Published: July 25, 2009
Updated 8 months ago
The Federal Reserve — the quasi-autonomous body that controls the US’s money supply — is a “Ponzi scheme” that created “bubble after bubble” in the US economy and needs to be held accountable for its actions, says Eliot Spitzer, the former governor and attorney-general of New York.
In a wide-ranging discussion of the bank bailouts on MSNBC’s Morning Meeting, host Dylan Ratigan described the process by which the Federal Reserve exchanged $13.9 trillion of bad bank debt for cash that it gave to the struggling banks.
Spitzer — who built a reputation as “the Sheriff of Wall Street” for his zealous prosecutions of corporate crime as New York’s attorney-general and then resigned as the state’s governor over revelations he had paid for prostitutes — seemed to agree with Ratigan that the bank bailout amounts to “America’s greatest theft and cover-up ever.”
Advocating in favor of a House bill to audit the Federal Reserve, Spitzer said: “The Federal Reserve has benefited for decades from the notion that it is quasi-autonomous, it’s supposed to be independent. Let me tell you a dirty secret: The Fed has done an absolutely disastrous job since [former Fed Chairman] Paul Volcker left.
“The reality is the Fed has blown it. Time and time again, they blew it. Bubble after bubble, they failed to understand what they were doing to the economy.
“The most poignant example for me is the AIG bailout, where they gave tens of billions of dollars that went right through — conduit payments — to the investment banks that are now solvent. We [taxpayers] didn’t get stock in those banks, they didn’t ask what was going on — this begs and cries out for hard, tough examination.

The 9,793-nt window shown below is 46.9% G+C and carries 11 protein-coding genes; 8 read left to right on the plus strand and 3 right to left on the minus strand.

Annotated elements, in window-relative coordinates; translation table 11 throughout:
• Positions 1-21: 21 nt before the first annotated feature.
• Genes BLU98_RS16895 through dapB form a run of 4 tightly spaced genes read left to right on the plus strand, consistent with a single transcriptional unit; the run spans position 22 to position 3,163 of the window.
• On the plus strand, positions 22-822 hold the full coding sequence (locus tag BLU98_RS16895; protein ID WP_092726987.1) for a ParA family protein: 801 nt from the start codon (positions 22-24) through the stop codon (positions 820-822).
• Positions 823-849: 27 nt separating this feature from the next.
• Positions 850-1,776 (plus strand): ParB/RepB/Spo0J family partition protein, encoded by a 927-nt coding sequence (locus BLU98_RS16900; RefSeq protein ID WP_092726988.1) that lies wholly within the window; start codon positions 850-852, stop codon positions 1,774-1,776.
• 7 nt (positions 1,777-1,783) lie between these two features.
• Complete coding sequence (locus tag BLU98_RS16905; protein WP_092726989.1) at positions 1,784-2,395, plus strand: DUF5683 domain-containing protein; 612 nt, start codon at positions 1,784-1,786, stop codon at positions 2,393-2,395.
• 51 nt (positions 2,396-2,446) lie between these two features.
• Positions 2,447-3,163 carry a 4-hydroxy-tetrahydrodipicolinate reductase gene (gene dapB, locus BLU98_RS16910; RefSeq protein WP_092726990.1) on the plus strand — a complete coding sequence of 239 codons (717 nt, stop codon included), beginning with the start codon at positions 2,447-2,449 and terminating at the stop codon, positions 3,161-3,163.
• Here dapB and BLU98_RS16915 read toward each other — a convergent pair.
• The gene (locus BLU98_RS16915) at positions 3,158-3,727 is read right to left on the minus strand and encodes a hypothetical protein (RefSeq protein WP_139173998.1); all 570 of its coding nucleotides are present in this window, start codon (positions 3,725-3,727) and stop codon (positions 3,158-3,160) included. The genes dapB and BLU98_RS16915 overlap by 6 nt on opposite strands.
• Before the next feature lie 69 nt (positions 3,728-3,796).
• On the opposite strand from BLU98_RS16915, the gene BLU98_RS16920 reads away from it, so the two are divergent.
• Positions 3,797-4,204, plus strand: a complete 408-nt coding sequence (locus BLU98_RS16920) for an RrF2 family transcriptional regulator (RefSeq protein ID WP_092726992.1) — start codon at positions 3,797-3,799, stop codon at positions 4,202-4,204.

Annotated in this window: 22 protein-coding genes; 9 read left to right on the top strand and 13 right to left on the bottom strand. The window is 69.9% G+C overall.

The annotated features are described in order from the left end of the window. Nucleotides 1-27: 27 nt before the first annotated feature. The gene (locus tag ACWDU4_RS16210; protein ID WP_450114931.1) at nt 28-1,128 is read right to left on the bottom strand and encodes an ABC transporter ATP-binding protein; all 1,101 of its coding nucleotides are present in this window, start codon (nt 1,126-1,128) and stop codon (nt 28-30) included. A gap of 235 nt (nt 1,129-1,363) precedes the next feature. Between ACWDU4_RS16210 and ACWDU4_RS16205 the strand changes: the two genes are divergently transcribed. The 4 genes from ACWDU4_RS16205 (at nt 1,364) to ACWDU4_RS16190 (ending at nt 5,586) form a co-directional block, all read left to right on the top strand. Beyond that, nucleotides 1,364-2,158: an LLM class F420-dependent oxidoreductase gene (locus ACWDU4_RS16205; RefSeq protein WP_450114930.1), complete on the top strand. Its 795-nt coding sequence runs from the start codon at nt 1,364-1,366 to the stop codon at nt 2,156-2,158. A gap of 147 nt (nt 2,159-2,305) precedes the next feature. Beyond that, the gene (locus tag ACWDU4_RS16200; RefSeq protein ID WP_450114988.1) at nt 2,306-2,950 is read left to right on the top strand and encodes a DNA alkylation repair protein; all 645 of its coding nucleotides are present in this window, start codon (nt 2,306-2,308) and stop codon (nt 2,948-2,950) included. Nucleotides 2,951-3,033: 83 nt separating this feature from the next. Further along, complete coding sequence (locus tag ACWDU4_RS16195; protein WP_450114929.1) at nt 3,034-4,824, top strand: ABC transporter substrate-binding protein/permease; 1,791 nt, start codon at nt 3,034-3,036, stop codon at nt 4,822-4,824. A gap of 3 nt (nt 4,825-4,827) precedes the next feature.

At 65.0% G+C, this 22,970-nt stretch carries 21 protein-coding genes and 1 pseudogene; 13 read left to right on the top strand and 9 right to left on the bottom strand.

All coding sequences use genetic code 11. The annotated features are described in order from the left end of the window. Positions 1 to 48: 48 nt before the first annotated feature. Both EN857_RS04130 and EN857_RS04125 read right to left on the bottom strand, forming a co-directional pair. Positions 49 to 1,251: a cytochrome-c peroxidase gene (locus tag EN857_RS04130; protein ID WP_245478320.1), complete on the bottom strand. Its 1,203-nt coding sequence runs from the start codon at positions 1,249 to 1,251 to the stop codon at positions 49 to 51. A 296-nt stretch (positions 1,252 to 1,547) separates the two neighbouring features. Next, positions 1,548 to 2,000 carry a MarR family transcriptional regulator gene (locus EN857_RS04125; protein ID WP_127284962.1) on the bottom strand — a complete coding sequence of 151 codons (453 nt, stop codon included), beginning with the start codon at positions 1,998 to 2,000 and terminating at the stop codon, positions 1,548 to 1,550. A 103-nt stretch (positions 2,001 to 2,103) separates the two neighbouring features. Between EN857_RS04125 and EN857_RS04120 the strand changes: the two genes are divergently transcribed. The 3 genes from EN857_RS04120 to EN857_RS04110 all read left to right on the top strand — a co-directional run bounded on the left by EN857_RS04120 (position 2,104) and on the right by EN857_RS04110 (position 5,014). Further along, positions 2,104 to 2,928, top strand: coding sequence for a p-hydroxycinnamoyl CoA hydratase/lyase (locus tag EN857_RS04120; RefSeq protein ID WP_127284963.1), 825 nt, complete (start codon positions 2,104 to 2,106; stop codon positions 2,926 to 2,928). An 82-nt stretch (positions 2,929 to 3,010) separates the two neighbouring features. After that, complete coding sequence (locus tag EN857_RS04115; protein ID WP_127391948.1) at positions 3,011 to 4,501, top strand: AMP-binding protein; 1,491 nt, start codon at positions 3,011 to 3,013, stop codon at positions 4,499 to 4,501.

“You look at the governing structure of the New York [Federal Reserve], it was run by the very banks that got the money. This is a Ponzi scheme, an inside job. It is outrageous, it is time for Congress to say enough of this. And to give them more power now is crazy.
“The Fed needs to be examined carefully.”
Spitzer resigned as governor of New York in March, 2008, after news reports stated he had paid for a $1,000-an-hour New York City call girl.
At the time, Spitzer had been raising the alarm about sub-prime mortgages. In the wake of the economic meltdown triggered last fall by sub-prime loans, some observers have suggested that Spitzer may have been targeted by law enforcement because of his high-profile opposition to Wall Street financial policies.
Investigative reporter Greg Palast wrote that federal agents’ revealing of Spitzer’s identity as a call-girl customer was no coincidence.
Palast wrote that the principle of “prosecutorial discretion” is often used to keep the names of high-profile persons out of the media when they are tangentially linked to a criminal investigation. In the case of Spitzer, the Justice Department chose not to invoke prosecutorial discretion.
Funny thing, this ‘discretion.’ For example, Senator David Vitter, Republican of Louisiana, paid Washington DC prostitutes to put him in diapers (ewww!), yet the Senator was not exposed by the US prosecutors busting the pimp-ring that pampered him.
Naming and shaming and ruining Spitzer – rarely done in these cases – was made at the ‘discretion’ of Bush’s Justice Department.
Spitzer recently told Bloomberg News that President Obama’s regulatory reforms of the financial sector are “irrelevant” because regulatory agencies have not been enforcing corporate laws to begin with.
“Regulatory agencies already had the power to do everything they needed to do,” he said. “They just affirmatively chose not to do it.”
– Daniel Tencer